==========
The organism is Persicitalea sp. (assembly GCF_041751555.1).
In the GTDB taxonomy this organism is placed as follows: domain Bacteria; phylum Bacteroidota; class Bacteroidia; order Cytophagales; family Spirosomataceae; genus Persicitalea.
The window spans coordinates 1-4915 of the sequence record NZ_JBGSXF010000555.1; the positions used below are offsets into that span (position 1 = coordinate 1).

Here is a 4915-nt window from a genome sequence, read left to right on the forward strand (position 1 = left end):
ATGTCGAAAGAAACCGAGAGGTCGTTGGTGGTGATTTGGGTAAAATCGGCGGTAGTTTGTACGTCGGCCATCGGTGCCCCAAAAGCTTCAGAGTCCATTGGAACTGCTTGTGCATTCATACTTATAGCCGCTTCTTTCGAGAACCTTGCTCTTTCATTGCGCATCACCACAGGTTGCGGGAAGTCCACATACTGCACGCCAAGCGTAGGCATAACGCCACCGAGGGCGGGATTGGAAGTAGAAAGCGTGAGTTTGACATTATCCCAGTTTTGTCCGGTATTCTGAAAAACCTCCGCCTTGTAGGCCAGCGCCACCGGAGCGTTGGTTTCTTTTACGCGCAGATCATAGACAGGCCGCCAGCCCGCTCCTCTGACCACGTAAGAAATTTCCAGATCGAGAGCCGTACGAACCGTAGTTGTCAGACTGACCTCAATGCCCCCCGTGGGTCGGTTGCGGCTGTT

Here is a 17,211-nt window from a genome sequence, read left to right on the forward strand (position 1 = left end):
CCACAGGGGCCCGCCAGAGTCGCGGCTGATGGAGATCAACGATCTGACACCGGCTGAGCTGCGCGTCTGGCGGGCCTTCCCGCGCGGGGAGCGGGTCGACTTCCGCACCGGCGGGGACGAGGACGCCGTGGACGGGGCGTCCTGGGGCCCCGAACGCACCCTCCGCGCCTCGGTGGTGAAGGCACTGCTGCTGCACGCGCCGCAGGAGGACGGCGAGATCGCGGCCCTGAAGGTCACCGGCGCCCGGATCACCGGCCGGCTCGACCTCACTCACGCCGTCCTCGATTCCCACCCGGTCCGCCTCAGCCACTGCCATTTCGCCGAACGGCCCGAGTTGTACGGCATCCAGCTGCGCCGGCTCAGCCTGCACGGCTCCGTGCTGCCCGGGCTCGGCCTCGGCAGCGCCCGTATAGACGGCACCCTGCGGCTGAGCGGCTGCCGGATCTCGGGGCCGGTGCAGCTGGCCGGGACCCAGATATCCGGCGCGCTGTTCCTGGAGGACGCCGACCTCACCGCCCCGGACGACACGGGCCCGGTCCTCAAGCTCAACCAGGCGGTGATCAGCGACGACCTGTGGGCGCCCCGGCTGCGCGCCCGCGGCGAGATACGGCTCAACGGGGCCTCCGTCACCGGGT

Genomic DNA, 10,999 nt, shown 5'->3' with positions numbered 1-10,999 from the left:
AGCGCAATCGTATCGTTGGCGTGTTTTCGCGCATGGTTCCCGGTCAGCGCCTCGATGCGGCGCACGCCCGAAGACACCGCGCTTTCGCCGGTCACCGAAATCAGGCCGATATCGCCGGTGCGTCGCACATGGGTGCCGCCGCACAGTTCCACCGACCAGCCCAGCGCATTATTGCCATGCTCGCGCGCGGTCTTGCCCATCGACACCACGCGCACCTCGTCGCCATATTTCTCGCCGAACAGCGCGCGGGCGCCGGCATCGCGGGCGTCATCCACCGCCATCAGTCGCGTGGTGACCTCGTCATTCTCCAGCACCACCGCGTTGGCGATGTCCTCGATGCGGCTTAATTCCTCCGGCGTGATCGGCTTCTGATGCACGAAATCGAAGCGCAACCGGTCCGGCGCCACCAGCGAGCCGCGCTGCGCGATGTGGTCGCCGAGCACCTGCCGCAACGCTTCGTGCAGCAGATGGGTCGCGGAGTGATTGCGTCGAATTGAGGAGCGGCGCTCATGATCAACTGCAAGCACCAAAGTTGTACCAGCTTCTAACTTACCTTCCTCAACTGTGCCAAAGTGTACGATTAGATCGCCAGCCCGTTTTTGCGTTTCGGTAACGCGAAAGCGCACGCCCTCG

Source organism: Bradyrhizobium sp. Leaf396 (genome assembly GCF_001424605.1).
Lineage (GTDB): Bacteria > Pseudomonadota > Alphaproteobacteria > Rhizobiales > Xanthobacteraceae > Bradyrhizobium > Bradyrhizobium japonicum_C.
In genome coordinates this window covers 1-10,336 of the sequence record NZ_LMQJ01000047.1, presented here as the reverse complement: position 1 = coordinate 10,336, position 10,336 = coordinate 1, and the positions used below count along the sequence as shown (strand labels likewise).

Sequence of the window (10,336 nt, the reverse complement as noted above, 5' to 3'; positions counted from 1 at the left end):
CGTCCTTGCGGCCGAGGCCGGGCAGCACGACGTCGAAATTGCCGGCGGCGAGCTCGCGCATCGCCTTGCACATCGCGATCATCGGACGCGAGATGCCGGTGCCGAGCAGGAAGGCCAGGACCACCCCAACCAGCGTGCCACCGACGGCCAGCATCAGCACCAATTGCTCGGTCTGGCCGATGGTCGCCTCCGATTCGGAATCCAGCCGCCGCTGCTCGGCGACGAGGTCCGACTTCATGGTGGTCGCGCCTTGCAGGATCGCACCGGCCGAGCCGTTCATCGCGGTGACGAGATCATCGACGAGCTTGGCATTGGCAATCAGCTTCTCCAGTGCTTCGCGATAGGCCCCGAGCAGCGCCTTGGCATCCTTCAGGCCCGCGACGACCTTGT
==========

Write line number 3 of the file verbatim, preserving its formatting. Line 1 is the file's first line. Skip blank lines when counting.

The window spans coordinates 1-4915 of the sequence record NZ_JBGSXF010000555.1; the positions used below are offsets into that span (position 1 = coordinate 1).